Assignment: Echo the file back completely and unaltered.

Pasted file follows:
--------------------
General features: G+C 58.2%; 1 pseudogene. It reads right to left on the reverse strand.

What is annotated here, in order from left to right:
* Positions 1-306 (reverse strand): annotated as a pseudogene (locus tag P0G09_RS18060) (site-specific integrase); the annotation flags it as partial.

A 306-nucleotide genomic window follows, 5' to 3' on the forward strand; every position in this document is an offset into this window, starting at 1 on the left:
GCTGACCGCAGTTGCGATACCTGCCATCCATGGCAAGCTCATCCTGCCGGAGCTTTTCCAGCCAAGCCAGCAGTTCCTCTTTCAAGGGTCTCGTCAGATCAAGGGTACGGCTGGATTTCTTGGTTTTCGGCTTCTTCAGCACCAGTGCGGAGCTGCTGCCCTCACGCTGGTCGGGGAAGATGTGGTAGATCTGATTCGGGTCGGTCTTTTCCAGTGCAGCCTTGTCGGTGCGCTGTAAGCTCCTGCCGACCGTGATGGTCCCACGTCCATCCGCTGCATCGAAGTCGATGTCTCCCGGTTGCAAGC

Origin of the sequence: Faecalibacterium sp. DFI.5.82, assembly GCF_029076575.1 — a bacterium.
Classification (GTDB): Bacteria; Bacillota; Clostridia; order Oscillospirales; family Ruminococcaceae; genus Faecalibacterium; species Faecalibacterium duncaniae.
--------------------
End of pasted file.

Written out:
General features: G+C 58.2%; 1 pseudogene. It reads right to left on the reverse strand.

What is annotated here, in order from left to right:
* Positions 1-306 (reverse strand): annotated as a pseudogene (locus tag P0G09_RS18060) (site-specific integrase); the annotation flags it as partial.

A 306-nucleotide genomic window follows, 5' to 3' on the forward strand; every position in this document is an offset into this window, starting at 1 on the left:
GCTGACCGCAGTTGCGATACCTGCCATCCATGGCAAGCTCATCCTGCCGGAGCTTTTCCAGCCAAGCCAGCAGTTCCTCTTTCAAGGGTCTCGTCAGATCAAGGGTACGGCTGGATTTCTTGGTTTTCGGCTTCTTCAGCACCAGTGCGGAGCTGCTGCCCTCACGCTGGTCGGGGAAGATGTGGTAGATCTGATTCGGGTCGGTCTTTTCCAGTGCAGCCTTGTCGGTGCGCTGTAAGCTCCTGCCGACCGTGATGGTCCCACGTCCATCCGCTGCATCGAAGTCGATGTCTCCCGGTTGCAAGC

Origin of the sequence: Faecalibacterium sp. DFI.5.82, assembly GCF_029076575.1 — a bacterium.
Classification (GTDB): Bacteria; Bacillota; Clostridia; order Oscillospirales; family Ruminococcaceae; genus Faecalibacterium; species Faecalibacterium duncaniae.